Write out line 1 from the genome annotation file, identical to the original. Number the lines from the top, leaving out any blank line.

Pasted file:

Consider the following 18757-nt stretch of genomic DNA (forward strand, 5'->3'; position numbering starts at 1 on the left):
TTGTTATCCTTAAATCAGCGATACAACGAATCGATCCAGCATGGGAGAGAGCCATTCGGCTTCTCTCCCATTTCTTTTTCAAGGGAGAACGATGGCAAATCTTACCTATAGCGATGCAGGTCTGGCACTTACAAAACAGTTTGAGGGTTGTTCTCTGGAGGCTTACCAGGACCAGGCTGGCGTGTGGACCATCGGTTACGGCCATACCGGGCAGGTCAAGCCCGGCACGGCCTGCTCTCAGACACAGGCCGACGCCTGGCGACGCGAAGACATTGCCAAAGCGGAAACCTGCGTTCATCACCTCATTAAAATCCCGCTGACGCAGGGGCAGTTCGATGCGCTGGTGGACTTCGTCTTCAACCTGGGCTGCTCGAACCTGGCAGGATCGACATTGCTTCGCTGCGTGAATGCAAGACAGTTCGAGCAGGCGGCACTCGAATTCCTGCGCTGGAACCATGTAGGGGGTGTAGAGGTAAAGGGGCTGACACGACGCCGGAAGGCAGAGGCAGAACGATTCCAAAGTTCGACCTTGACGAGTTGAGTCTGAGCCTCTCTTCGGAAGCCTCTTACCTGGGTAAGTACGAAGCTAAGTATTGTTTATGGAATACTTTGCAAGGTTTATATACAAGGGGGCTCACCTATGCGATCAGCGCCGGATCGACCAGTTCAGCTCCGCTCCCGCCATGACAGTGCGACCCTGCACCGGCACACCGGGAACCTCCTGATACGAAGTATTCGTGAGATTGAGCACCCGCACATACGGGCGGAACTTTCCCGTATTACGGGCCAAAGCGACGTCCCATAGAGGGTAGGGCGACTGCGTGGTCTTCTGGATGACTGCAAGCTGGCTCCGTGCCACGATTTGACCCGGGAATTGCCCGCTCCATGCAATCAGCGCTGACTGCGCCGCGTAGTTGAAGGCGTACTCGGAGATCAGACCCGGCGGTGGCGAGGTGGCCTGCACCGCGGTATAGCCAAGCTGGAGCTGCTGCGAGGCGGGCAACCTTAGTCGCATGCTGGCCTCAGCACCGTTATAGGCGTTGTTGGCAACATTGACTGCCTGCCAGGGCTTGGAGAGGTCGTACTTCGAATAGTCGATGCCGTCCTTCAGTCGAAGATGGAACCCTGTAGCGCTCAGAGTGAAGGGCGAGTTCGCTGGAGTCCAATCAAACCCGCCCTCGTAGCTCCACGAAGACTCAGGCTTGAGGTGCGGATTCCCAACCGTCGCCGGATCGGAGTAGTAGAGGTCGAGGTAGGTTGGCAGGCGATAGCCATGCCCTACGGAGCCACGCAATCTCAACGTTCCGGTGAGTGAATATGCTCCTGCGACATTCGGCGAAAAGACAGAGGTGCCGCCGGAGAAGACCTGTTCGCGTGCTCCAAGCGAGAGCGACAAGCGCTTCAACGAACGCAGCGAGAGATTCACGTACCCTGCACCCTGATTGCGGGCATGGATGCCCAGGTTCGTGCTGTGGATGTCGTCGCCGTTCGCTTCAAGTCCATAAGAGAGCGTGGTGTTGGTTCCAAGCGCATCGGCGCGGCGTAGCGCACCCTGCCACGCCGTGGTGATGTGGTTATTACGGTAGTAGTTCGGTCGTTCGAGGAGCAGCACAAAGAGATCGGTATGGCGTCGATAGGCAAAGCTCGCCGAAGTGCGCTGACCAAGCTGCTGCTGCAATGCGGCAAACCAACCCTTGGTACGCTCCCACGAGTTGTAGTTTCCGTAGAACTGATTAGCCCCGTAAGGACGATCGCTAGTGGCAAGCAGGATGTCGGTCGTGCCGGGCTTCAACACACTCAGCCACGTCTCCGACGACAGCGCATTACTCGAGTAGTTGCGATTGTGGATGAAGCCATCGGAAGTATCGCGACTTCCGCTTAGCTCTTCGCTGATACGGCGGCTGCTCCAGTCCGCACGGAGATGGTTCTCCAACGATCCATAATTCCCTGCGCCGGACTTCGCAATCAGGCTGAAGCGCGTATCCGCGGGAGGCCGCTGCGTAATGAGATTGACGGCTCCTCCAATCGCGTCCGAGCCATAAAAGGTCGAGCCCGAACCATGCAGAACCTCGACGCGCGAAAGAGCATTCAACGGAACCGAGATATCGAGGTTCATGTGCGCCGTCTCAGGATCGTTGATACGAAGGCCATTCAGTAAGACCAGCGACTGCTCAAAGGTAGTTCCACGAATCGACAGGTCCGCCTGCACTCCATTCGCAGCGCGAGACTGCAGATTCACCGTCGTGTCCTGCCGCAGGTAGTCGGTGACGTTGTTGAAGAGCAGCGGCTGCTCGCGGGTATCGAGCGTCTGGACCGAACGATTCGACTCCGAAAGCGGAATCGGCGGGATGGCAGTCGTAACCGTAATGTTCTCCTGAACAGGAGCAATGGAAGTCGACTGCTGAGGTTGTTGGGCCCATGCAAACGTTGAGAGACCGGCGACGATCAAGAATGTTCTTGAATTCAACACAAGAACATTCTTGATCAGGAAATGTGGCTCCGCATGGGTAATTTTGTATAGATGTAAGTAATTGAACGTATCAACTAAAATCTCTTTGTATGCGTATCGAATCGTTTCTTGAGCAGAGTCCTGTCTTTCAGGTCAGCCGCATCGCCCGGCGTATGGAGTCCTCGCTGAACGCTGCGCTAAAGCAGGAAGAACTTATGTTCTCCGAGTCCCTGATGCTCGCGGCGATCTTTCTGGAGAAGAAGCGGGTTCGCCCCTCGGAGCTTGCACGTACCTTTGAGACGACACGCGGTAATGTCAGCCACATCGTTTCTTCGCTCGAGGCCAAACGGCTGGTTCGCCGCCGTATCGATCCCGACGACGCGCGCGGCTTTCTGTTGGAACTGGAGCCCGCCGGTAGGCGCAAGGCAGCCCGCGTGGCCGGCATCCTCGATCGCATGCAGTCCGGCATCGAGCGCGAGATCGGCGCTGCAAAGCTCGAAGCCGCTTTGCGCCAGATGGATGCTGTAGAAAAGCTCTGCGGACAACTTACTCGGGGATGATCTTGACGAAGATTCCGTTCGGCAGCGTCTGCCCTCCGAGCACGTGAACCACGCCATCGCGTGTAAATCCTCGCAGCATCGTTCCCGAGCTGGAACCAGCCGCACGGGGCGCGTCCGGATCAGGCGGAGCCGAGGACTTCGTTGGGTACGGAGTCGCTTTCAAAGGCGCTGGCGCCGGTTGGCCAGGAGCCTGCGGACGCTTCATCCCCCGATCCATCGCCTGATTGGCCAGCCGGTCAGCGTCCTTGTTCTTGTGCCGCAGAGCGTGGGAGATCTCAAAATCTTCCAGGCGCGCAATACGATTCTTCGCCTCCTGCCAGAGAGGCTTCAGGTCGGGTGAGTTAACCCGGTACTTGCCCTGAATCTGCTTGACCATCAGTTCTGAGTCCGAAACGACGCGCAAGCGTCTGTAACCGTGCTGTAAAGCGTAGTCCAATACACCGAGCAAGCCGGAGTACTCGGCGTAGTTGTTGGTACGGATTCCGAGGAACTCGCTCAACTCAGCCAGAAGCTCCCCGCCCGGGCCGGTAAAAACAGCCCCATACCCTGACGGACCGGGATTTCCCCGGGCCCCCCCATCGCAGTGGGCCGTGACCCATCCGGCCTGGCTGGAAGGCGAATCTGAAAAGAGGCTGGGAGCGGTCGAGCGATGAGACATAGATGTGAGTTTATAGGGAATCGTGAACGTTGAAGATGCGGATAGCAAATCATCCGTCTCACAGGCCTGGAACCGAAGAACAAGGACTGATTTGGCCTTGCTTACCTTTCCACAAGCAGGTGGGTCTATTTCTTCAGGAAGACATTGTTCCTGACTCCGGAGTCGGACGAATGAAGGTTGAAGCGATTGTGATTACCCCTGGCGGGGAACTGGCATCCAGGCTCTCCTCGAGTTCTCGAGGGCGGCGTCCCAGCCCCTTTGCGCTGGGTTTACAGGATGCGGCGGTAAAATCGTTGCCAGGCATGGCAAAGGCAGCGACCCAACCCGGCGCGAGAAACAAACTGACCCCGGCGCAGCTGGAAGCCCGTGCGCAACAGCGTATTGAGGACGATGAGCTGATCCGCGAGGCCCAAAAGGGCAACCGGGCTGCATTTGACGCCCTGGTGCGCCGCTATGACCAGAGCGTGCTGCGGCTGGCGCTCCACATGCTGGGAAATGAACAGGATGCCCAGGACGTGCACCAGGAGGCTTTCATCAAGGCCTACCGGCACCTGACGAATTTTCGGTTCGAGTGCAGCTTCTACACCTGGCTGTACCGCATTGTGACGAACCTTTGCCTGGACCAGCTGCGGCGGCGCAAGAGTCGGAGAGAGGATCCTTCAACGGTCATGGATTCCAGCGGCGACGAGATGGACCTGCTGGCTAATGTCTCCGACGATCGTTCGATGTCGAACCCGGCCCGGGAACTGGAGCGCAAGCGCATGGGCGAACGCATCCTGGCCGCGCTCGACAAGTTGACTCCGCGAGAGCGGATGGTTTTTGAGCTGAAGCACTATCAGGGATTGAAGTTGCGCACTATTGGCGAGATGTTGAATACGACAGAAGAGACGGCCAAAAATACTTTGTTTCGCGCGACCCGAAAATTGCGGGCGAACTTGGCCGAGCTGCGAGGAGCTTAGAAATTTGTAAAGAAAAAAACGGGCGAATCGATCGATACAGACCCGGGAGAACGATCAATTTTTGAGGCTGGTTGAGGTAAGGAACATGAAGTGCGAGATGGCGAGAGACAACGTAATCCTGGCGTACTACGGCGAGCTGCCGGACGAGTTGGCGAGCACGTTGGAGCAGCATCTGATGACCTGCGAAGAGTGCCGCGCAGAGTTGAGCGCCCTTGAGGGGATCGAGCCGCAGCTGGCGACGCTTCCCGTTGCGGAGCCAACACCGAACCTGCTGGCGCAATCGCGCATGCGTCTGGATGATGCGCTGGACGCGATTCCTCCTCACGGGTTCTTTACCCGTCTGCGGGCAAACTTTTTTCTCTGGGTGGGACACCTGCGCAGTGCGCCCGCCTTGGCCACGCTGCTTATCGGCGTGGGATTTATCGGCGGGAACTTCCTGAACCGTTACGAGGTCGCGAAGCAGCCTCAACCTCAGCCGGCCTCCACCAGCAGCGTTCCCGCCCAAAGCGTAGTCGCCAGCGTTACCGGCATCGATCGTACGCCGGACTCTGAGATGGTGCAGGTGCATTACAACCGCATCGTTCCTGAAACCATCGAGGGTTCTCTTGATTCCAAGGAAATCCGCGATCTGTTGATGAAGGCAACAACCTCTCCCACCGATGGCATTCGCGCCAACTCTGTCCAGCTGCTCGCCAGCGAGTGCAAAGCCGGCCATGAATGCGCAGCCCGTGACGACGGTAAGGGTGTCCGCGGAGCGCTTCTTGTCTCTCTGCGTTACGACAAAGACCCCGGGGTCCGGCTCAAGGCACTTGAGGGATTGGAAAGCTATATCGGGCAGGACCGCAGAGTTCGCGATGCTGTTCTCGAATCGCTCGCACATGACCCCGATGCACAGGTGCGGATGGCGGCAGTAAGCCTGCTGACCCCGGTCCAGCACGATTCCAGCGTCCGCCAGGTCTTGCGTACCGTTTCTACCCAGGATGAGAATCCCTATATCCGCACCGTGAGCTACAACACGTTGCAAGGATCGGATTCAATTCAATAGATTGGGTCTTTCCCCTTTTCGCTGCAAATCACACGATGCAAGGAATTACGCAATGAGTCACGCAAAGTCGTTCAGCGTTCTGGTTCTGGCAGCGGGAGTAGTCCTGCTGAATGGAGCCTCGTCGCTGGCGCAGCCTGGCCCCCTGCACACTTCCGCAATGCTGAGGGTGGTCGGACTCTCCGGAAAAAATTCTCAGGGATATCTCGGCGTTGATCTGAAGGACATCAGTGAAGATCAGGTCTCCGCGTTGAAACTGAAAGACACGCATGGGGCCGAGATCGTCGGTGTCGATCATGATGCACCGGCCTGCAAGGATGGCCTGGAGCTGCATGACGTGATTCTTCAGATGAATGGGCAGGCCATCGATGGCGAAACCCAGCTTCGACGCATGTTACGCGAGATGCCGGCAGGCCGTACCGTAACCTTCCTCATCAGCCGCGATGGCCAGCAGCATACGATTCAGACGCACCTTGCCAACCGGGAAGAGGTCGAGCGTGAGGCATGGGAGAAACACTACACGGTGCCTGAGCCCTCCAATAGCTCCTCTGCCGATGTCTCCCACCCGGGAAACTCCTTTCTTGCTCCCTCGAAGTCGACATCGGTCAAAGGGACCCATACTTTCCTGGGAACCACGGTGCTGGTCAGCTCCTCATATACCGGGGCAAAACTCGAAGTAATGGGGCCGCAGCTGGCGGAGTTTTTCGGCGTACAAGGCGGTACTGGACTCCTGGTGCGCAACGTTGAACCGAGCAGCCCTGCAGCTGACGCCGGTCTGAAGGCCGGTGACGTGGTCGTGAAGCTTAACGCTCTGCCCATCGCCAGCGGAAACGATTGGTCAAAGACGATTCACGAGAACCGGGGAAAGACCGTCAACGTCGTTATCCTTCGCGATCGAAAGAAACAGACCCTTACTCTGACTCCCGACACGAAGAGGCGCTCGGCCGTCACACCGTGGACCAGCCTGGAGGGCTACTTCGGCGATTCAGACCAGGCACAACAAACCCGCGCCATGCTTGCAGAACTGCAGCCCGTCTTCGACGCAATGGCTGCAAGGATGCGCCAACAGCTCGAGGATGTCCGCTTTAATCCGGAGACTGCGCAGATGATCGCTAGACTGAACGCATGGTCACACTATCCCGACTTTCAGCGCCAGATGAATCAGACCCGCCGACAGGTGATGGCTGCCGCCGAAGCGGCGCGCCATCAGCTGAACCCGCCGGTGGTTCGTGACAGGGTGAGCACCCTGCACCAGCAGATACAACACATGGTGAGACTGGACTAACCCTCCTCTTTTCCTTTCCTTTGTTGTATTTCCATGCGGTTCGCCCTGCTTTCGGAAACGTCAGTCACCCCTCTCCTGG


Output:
Consider the following 18757-nt stretch of genomic DNA (forward strand, 5'->3'; position numbering starts at 1 on the left):